EXTRA RECORDS — KING PERRY WITH WALTER "KING" FLEMING:

Above Left: Label image for Melodisc M-1005, released in March 1946. This is Oliver "King" Perry's group with "King" Fleming playing piano. The label shows him as "Walter" Flemming [sic], perhaps in deference to his bossman named "King".

Above Right: Label image for Melodisc M-1007, released in March 1946. Melodisc M-1006 was also by the King Perry Pied Pipers.

At Direct Right: Photo of King Perry.
Oliver Hazart "King" Perry was a saxophonist, clarinetist, bandleader, composer, and arranger. More information and recordings by him are at Specialty Records - Part Four.

At Far Right: SALT LAKE TRIBUNE, August 2, 1946. (King Perry)

PITTSBURGH COURIER, April 27, 1946: KING PERRY IN CHICAGO
LOS ANGELES—King Perry, the Pied Piper of Swing, returned this week to Chicago after a very successful stay of engagements on the West Coast.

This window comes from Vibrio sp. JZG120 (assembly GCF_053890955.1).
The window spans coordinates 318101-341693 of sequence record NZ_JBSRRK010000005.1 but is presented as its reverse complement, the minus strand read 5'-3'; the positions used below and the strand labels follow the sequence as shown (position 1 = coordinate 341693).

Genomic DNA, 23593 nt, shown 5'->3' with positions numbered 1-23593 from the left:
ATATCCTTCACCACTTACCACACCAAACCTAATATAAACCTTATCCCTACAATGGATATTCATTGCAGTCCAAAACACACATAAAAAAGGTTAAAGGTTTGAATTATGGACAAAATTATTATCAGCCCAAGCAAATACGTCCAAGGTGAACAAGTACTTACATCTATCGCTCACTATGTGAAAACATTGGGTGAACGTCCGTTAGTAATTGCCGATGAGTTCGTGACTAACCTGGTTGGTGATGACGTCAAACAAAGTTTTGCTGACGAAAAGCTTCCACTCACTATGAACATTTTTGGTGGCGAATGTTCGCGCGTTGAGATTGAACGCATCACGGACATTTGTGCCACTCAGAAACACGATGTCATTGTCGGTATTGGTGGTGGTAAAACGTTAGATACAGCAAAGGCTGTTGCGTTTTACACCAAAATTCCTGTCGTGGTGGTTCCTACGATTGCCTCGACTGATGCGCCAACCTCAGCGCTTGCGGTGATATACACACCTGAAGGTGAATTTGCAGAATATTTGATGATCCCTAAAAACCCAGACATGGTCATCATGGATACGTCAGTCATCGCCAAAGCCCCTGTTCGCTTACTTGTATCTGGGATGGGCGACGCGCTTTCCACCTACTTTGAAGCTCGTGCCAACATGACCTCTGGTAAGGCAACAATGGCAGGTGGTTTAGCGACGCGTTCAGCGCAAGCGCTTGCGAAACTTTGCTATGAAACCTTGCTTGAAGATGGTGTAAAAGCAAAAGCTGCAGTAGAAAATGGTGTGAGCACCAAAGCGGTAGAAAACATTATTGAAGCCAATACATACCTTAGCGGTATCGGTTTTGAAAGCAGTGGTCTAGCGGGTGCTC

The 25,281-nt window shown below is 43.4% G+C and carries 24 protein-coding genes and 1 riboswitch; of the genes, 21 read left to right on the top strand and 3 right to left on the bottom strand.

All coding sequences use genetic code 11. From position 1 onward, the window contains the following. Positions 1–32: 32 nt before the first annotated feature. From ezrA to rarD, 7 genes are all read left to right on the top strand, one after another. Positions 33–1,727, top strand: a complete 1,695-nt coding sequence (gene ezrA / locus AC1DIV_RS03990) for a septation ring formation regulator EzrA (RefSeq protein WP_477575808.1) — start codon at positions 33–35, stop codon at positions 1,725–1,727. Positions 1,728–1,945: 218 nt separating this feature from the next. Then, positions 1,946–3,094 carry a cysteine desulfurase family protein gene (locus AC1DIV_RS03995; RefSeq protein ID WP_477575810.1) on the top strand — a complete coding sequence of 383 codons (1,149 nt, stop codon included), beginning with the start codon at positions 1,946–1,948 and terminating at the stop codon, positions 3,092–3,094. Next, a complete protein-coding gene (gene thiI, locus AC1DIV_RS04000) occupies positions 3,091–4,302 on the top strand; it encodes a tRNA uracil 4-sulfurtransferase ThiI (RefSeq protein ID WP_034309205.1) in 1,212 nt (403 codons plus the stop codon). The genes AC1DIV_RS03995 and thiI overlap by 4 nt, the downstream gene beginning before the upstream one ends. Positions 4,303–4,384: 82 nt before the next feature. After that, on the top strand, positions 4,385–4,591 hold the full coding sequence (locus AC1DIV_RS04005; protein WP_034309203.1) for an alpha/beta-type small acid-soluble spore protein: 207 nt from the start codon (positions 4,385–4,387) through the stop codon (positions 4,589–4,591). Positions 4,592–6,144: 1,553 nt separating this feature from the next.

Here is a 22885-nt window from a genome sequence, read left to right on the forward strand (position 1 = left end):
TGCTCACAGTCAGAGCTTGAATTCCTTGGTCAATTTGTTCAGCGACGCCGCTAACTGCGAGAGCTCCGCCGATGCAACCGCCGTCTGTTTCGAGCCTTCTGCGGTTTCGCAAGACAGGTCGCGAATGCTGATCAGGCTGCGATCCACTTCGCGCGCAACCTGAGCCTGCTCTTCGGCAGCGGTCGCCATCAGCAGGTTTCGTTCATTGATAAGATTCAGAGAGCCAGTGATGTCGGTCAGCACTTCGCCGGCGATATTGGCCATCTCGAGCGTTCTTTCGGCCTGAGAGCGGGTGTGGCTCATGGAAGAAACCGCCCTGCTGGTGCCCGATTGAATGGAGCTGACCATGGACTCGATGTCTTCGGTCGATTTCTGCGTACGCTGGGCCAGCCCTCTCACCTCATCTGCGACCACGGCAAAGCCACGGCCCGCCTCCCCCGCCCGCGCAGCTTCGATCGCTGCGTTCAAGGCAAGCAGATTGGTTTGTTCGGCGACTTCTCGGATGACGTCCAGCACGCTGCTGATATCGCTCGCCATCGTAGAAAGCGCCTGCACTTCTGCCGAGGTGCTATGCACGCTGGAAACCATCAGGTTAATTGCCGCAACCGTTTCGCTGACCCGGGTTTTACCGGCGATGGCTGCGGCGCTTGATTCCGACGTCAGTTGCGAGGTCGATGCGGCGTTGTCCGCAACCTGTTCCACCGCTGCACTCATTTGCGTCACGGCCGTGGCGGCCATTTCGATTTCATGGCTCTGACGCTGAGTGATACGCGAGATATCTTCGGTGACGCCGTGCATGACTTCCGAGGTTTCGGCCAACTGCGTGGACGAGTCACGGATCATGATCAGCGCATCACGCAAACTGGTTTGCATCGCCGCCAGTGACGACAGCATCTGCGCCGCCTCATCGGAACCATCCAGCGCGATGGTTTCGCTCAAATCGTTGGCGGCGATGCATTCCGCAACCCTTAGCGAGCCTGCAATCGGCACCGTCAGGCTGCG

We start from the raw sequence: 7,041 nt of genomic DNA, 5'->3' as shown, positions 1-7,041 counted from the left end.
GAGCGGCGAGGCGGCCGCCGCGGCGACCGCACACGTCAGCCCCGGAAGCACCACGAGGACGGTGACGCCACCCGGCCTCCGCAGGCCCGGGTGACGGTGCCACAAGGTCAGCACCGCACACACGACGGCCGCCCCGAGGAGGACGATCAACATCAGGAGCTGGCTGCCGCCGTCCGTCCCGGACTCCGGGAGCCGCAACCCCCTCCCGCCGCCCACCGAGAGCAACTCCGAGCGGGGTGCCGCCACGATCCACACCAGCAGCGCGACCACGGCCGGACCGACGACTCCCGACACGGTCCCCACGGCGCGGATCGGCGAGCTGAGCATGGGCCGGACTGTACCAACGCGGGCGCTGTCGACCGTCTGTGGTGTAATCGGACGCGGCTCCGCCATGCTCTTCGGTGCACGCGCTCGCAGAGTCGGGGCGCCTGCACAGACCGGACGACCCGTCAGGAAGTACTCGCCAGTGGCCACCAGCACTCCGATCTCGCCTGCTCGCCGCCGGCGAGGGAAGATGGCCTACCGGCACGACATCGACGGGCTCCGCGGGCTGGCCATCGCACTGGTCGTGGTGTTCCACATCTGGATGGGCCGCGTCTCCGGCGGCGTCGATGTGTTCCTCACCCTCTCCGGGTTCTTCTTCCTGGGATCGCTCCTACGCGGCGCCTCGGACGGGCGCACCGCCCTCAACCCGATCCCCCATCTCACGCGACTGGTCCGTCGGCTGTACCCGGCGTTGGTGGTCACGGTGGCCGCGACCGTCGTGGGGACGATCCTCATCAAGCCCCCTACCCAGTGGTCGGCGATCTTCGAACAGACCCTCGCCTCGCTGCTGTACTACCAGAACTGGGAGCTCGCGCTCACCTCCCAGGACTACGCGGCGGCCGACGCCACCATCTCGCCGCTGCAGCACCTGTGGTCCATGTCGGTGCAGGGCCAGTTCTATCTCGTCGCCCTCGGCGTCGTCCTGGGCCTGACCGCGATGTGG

During the King's eighteen month stay he appeared at some of Hollywood's most popular clubs including the Streets Of Paris, Jade Club, Radio Room, and Shepp's Playhouse.

In San Francisco, his aggregation scored at the Backstage Cafe. The King was also spotlighted at one of the series of concerts sponsored by the San Francisco Jazz Foundation at the California Theatre Restaurant.

While in Hollywood, the band waxed several sides for Melodisc Records, including "Baby Baby Blues" and "Puttin' You Down Blues".

While in the East and Midwest Perry has scheduled a series of club and theatre dates. He expects to revisit his old haunts in Cleveland, Kansas City, Cincinnati, and Pittsburgh.

The versatile young maestro plans to return to Hollywood next Fall.

LISTEN (Windows Media Player):
1. "Puttin' You Down Blues" - King Perry's Pied Pipers - Melodisc M-1005 - 1946.
2. "Till The Very End Of My Days" - King Perry's Pied Pipers - Melodisc M-1007 - 1946.
3. "Laughing At Life" - King Perry's Pied Pipers - Melodisc M-1007 - 1946.

ALL THREE SONGS played in sequence.



SUNNYLAND SLIM

Above: Photo of Sunnyland Slim, who was a blues singer, piano player, band leader, and songwriter. He moved to Chicago in the early 1940s. His recording career went from 1947 to 1985.